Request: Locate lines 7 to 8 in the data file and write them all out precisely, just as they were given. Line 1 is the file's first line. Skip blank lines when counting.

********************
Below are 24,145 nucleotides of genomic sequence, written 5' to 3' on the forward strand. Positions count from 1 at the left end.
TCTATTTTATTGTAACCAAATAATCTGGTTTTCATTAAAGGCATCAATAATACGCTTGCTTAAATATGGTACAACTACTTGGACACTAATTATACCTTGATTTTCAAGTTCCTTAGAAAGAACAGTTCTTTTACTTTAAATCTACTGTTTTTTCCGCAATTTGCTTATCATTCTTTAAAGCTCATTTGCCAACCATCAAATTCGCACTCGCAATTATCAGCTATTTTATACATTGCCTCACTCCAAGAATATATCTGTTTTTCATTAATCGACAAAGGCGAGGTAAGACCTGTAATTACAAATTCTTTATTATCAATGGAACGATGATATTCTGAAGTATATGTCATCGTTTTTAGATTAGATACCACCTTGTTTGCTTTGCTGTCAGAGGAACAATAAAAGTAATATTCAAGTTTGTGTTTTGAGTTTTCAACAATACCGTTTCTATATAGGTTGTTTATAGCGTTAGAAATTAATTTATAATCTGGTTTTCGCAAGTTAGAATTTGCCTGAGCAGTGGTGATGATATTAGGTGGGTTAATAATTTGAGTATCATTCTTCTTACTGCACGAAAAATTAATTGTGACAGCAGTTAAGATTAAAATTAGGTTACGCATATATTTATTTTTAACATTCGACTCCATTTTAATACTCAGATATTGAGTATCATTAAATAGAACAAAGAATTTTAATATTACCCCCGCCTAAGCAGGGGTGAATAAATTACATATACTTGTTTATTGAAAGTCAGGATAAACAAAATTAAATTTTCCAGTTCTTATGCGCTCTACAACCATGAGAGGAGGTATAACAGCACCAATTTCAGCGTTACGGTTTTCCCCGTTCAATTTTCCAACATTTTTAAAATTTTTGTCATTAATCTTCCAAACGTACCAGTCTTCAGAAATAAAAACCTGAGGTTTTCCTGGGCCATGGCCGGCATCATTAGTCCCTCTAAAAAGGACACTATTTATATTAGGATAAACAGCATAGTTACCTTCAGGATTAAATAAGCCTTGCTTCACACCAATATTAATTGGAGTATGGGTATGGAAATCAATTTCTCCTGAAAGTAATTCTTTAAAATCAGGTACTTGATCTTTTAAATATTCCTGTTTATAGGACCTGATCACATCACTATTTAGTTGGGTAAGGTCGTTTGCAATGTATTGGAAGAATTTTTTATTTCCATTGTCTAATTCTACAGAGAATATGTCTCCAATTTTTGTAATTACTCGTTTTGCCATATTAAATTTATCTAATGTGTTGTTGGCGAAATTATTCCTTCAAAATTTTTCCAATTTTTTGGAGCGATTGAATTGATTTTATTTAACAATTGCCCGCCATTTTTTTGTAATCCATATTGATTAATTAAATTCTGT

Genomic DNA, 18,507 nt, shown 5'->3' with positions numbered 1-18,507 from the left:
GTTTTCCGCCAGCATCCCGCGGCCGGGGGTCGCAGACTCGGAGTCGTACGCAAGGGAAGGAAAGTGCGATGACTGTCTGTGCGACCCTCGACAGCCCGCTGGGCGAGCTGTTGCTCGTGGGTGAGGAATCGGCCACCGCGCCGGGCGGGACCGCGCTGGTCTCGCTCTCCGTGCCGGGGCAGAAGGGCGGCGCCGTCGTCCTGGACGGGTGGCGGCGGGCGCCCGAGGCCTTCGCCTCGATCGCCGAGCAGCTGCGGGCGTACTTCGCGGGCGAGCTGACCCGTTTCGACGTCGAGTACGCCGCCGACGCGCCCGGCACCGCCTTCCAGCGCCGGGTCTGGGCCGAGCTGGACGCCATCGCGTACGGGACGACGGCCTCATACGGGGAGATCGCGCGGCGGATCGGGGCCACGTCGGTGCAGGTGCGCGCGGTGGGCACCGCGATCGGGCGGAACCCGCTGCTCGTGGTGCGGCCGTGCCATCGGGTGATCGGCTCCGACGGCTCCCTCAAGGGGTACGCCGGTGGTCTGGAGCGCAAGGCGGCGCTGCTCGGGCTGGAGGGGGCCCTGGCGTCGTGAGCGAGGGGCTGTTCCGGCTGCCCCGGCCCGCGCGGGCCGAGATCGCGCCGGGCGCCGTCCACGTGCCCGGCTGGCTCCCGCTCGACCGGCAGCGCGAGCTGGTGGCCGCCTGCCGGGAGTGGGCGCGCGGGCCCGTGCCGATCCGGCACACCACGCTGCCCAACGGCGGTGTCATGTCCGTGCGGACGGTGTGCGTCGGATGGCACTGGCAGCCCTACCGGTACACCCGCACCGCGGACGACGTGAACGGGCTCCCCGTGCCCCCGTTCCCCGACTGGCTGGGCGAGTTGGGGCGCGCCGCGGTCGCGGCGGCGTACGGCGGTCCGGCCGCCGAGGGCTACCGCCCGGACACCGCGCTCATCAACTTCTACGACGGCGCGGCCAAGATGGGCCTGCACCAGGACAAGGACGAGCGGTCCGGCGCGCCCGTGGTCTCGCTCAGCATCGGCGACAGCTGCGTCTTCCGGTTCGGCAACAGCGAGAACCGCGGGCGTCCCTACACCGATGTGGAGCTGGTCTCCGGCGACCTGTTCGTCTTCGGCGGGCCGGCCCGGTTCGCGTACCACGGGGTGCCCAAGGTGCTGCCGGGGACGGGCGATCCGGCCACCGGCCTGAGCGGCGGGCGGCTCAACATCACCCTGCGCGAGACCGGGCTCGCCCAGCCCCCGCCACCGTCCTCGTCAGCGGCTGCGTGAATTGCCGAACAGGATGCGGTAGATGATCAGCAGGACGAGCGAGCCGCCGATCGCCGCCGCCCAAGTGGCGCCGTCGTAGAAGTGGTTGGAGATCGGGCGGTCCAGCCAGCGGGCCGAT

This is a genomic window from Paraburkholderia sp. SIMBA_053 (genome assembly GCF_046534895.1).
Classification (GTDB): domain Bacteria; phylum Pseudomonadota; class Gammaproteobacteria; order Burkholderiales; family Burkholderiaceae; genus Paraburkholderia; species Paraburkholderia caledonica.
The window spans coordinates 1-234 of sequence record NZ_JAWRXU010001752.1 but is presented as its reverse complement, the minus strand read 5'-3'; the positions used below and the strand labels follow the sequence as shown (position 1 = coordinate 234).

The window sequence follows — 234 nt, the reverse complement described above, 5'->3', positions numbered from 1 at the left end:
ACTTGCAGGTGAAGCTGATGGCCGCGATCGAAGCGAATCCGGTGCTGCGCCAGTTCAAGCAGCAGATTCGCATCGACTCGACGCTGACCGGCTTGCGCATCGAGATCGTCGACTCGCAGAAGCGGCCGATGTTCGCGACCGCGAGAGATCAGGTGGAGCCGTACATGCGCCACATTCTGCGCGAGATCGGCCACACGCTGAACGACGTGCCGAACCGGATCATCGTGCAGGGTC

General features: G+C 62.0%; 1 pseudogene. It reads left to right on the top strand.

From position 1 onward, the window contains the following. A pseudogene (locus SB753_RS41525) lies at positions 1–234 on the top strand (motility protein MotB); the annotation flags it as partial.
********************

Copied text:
The window spans coordinates 1-234 of sequence record NZ_JAWRXU010001752.1 but is presented as its reverse complement, the minus strand read 5'-3'; the positions used below and the strand labels follow the sequence as shown (position 1 = coordinate 234).

The window sequence follows — 234 nt, the reverse complement described above, 5'->3', positions numbered from 1 at the left end: